Genetics is the scientific study of genes and heredity of how certain qualities or traits are passed from parents to offspring as a result of changes in DNA sequence. A gene is a segment of DNA that contains instructions for building one or more molecules that aid the body work. DNA is shaped like a corkscrew-twisted ladder, called a double helix. The two ladder rails are called backbones, and the rungs are pairs of four building blocks (adenine, thymine, guanine, and cytosine) called bases. The sequences of these bases provide the instructions for building molecules.
Genetics Research is a fully open access journal providing a key forum for original research on all aspects of human and animal genetics, reporting key findings on genomes, genes, mutations and molecular interactions, extending out to developmental, evolutionary, and population genetics as well as ethical, legal and social aspects. Our aim is to lead to a better understanding of genetic processes in health and disease. We focus on the use of new technologies, such as next generation sequencing together with bioinformatics analysis, to produce growingly detailed views.
INSTAR Lab publishes original work, review articles, computational studies, and novel methods and techniques in research covering humans and well-habitual genetic organisms. Key subject areas include medical genetics, genomics, human evolutionary and population genetics, bioinformatics, genetics of complex traits, molecular and developmental genetics, quantitative and statistical genetics, behavioral genetics and environmental genetics. The breadth and quality of research make us an invaluable resource for researchers involved in genetic basis of evolutionary studies.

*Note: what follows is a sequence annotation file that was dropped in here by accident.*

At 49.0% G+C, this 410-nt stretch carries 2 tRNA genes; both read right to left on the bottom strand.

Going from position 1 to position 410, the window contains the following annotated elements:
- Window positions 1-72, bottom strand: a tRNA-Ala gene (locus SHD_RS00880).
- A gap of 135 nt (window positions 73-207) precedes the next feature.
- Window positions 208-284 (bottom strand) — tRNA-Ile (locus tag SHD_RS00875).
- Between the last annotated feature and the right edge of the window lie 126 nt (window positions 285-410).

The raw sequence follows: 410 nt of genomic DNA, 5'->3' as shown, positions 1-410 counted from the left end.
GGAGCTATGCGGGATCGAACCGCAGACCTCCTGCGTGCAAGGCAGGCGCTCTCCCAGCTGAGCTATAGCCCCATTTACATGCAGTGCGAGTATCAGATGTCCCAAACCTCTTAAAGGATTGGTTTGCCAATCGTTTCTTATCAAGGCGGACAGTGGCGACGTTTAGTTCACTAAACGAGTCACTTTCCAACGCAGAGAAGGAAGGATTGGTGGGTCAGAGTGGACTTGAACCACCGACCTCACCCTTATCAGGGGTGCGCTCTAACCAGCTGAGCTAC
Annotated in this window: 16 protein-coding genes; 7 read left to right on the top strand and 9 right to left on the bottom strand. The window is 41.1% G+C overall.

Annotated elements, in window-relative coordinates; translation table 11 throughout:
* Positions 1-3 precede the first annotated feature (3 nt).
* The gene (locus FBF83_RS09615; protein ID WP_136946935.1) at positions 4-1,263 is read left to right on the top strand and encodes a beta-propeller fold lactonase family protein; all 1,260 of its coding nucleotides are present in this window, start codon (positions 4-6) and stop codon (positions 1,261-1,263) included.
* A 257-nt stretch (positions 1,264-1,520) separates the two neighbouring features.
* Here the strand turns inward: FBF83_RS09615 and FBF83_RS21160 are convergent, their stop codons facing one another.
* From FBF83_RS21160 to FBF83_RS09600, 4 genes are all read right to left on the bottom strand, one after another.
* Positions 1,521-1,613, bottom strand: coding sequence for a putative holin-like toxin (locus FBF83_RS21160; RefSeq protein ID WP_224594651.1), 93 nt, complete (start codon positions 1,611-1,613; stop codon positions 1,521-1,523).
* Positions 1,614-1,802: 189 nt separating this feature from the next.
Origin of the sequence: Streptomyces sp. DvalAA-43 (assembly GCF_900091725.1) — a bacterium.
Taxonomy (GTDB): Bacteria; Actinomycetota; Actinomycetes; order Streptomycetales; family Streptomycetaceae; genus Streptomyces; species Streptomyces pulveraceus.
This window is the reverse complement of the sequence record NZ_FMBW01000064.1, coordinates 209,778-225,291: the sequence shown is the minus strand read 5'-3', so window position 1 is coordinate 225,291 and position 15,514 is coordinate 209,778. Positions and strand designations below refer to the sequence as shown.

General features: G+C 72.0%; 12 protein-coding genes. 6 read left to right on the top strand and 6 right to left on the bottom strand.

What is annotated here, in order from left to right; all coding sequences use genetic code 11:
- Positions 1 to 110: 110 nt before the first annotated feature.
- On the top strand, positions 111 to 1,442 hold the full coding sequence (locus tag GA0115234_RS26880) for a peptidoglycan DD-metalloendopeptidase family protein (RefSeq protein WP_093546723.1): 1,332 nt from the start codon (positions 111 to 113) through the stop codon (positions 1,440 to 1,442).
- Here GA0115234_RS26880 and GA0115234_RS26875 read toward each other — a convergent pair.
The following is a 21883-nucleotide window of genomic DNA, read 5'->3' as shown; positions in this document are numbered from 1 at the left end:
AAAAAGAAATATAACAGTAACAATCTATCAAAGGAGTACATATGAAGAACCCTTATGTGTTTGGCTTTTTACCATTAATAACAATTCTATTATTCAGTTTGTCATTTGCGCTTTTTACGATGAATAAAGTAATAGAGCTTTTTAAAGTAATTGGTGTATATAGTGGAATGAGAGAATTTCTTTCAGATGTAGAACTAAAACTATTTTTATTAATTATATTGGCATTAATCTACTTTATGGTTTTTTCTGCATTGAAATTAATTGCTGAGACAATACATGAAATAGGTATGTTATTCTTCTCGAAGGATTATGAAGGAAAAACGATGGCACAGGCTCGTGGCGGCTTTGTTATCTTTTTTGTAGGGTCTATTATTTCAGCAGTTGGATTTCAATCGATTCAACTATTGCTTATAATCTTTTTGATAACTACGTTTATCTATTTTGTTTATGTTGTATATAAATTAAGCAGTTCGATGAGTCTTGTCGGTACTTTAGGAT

The goal of the INSTAR Lab Division of Genetics Research is to advance the frontiers of genetics and genomics. We aim to be world leaders in the translation of genomic knowledge into tools and approaches for improving the treatment, prognosis, and prevention of rare and common diseases. The study of genomic variation and its effects on phenotype at the species, population, and individual levels is central to our scientific pursuits. Our researchers view the genome as a window to understanding the human condition, including factors influencing human history and health.
We pursue ambitious interdisciplinary projects because of our strengths in basic, clinical, social, and behavioral research. Achieving our goals requires innovative and, at times, high-risk strategies that make use of a wide range of genomic, genetic, computational, and high-throughput methodologies. Our ability to vastly pursue cutting-edge research initiatives allows us to tackle the most compelling biomedical problems of our time. Our research is grounded by a number of fundamental tenets, since we believe that the experiments of nature are as important as our own.